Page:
BEIRUT — Lebanon's Internal Security Forces claimed Tuesday that they stopped a woman leaving Lebanon to Ethiopia at Beirut's airport over the weekend after they found her carrying "$117,200 and two gold pounds" that they accuse her of stealing from her employers, the state-run National News Agency reported.
The woman, T.B., originally from Ethiopia, was working for a Lebanese family for the past four years, the ISF said.
In Lebanon, migrant workers are governed by the kafala, or work sponsorship, system. This system lacks safeguards guaranteeing freedom of movement, the right to work breaks and free time, and the ability to end the work contract with a month’s notice without incurring financial penalties.
"Interrogated by the judicial and administrative police section, she admitted that she had saved $12,000 during her work at her sponsor's house and that she was transferring another $9,000 to an Ethiopian friend in Lebanon who had asked her to hand over the money to her families," the ISF statement said, adding that "as for the remaining amount, she stole it in several batches from the house in which she worked during her four-year stay in Lebanon, and that she used to take small amounts, from time to time, so that no one would notice the lack of money."
The ISF included a statement from the employer who said that "he was surprised by the huge amount of money that she stole," but failed to include a statement from the woman accused of stealing. The ISF also said that the money they seized from T.B. included her salary savings and her friend's money, allegedly amounting to $21,000 "based on the indication of the competent judiciary."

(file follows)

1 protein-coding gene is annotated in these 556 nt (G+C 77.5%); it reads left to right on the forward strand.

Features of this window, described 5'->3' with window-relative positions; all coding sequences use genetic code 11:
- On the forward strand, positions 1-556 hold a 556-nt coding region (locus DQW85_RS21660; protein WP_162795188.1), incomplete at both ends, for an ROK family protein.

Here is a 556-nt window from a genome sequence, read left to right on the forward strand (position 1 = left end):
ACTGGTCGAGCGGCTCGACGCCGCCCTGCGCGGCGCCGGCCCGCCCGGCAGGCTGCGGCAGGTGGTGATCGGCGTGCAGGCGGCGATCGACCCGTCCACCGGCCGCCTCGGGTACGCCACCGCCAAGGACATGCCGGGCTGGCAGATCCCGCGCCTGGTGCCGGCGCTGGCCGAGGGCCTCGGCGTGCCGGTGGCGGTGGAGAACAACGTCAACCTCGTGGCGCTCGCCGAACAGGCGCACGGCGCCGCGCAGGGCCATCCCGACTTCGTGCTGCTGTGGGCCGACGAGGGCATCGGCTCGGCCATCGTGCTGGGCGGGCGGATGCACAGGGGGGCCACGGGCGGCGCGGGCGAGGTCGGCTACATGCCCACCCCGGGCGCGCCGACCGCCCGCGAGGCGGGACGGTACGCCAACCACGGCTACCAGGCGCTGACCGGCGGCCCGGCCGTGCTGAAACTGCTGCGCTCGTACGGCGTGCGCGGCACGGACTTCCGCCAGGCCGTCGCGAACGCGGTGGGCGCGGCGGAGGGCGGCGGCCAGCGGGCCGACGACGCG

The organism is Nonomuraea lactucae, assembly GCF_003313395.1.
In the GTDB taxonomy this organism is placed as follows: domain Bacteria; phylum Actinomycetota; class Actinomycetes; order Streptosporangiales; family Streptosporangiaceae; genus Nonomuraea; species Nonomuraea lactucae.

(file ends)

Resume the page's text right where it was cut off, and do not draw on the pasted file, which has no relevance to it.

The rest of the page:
Commenting on the matter, rights group Egna Legna founder Banchi Yimer told L'Orient Today, "first of all, everyone is innocent until proven guilty according to the law, so for me it is hard for me to say that this women is guilty because I have to see the case and evidence and I would like to hear the women’s side of the story."
"It is hard for me to believe that this women stole thousands of dollars over the years without her sponsor noticing," Yimer said. "Hundreds of migrant workers get stuck [ in Lebanon] because of accusation of false murder and other things so it has become common that the sponsor would accuse the women whenever they run away or whenever they want to get paid and go home," Yimer continued. "This has become a common phenomena with no accountability from their sponsor," Yimer added, noting that "in most cases the workers would be innocent, or would pay a penalty for a crime they did not commit."
The kafala system makes foreign domestic workers vulnerable to abuses — such as being deprived of the right to sue their employers in cases of mistreatment and defaulting on salary payments.
One recent tweet by migrant workers' rights group This Is Lebanon accused a Lebanese couple of withholding salary payments from a domestic worker in their employment and falsely claiming she stole from them.